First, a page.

March 11, 2010

Fire chief comes to rescue of a fan in need

— RAYMOND — Jane Brown Karpoe had a small problem. She was given tickets to four box seats behind the visiting dugout for today's Red Sox game at Fenway Park.

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John Ewing/Staff Photographer And the information provided for this photo caption goes right here in two lines in this space.fg n fghn fhfhm fxhnm fgxn fgnfgcnfgndfgndgndgcbn Photo by John Ewing/Staff Photographer......Friday, April 17, 2009...Jane Karpoe, an 82 year old Red Sox fan, and Raymond fire chief Dennis Morse will be attending Sunday’s Red Sox game. Karpoe recently donated the 8 acres on which the present Raymond Public Works building stands.

Who would accompany her to Boston?

Her family is scattered. Many of her closest friends and fellow fans endure the physical ailments that come when you've spent more than 80 years on Earth. Many have given up their driver's licenses.

Karpoe is still an independent woman. When she wants to visit her daughter in Virginia, she carries her luggage to the car and drives it south. She doesn't suffer fools and loves talking baseball. She wasn't going to put the word out on Facebook that she had three extra Sox tickets, but she did want company.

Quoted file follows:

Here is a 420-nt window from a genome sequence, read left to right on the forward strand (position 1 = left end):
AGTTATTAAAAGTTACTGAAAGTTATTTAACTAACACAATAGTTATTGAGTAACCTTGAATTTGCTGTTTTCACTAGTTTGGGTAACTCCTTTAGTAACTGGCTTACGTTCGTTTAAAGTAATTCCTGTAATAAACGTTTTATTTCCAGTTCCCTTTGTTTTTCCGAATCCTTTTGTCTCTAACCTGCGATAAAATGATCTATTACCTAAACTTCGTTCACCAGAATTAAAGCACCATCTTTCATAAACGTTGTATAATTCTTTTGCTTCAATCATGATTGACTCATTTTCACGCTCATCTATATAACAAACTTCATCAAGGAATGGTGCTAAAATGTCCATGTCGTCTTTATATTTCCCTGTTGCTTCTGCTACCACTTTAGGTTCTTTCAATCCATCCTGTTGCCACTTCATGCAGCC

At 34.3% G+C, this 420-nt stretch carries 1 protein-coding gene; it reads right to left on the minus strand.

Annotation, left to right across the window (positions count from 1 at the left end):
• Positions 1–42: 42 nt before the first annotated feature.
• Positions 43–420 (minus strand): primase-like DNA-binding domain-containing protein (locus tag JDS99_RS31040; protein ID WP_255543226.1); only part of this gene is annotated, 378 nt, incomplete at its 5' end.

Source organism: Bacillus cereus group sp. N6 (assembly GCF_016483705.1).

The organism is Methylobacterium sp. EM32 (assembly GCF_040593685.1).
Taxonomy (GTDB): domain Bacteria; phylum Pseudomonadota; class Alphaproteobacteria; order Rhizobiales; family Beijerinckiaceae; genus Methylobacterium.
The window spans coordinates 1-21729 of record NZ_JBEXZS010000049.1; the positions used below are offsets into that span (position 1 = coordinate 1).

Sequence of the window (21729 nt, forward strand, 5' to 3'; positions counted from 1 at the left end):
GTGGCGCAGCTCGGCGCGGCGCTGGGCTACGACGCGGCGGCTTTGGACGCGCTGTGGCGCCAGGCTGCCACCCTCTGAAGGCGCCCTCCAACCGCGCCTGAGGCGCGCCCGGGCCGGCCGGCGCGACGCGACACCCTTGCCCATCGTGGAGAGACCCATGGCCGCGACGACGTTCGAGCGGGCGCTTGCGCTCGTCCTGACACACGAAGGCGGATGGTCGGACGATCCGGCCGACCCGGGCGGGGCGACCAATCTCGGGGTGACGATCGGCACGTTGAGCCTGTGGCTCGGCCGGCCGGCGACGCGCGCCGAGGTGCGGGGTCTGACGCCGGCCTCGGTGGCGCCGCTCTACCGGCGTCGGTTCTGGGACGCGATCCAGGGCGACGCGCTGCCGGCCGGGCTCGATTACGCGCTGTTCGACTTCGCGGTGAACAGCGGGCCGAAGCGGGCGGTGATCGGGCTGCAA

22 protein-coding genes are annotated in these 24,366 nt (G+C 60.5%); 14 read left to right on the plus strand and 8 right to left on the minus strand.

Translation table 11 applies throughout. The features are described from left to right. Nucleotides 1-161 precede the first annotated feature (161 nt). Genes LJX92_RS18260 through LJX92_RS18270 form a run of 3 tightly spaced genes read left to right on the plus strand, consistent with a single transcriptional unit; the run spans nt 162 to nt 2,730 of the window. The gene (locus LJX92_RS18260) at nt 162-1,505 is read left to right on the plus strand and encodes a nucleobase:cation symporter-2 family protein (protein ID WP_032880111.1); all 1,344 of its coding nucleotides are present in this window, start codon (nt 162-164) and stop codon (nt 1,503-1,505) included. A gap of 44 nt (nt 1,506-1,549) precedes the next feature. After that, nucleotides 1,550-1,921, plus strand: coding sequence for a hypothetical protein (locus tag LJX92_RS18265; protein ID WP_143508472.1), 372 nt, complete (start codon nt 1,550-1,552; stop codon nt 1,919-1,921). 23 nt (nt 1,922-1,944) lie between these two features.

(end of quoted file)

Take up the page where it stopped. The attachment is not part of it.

She turned to the Raymond Fire Department, whose expertise in solving problems isn't limited to fighting fires or rescuing stranded boaters on Sebago Lake. As another daughter living in Rhode Island wrote in an e-mail, Mom got her posse. Chief Dennis Morse is heading up this detail.

This isn't just a story about a Red Sox fan with a dilemma. It is a snapshot of life's relationships and a love of New England's baseball team that never gets old.

Kelly Karpoe brought her mother to Fenway Park last season to watch a game from one of those box seats. Jane Karpoe hadn't been inside Fenway in more than 50 years -- before her two daughters were born.

''Watching the games on television was good enough. It hasn't changed,'' said Jane Karpoe. ''Walking off the ramp and seeing the field for the first time (that day) is like the curtain going up on Broadway.''

She and her late husband, Jack, were teachers in Pawling, N.Y. She taught math at the public high school; he was the chemistry teacher and football and baseball coach at Trinity-Pawling, a private boarding school for boys. She was a Bates College grad, Class of '49, and the only child of the longtime Raymond fire chief, Reginald Brown.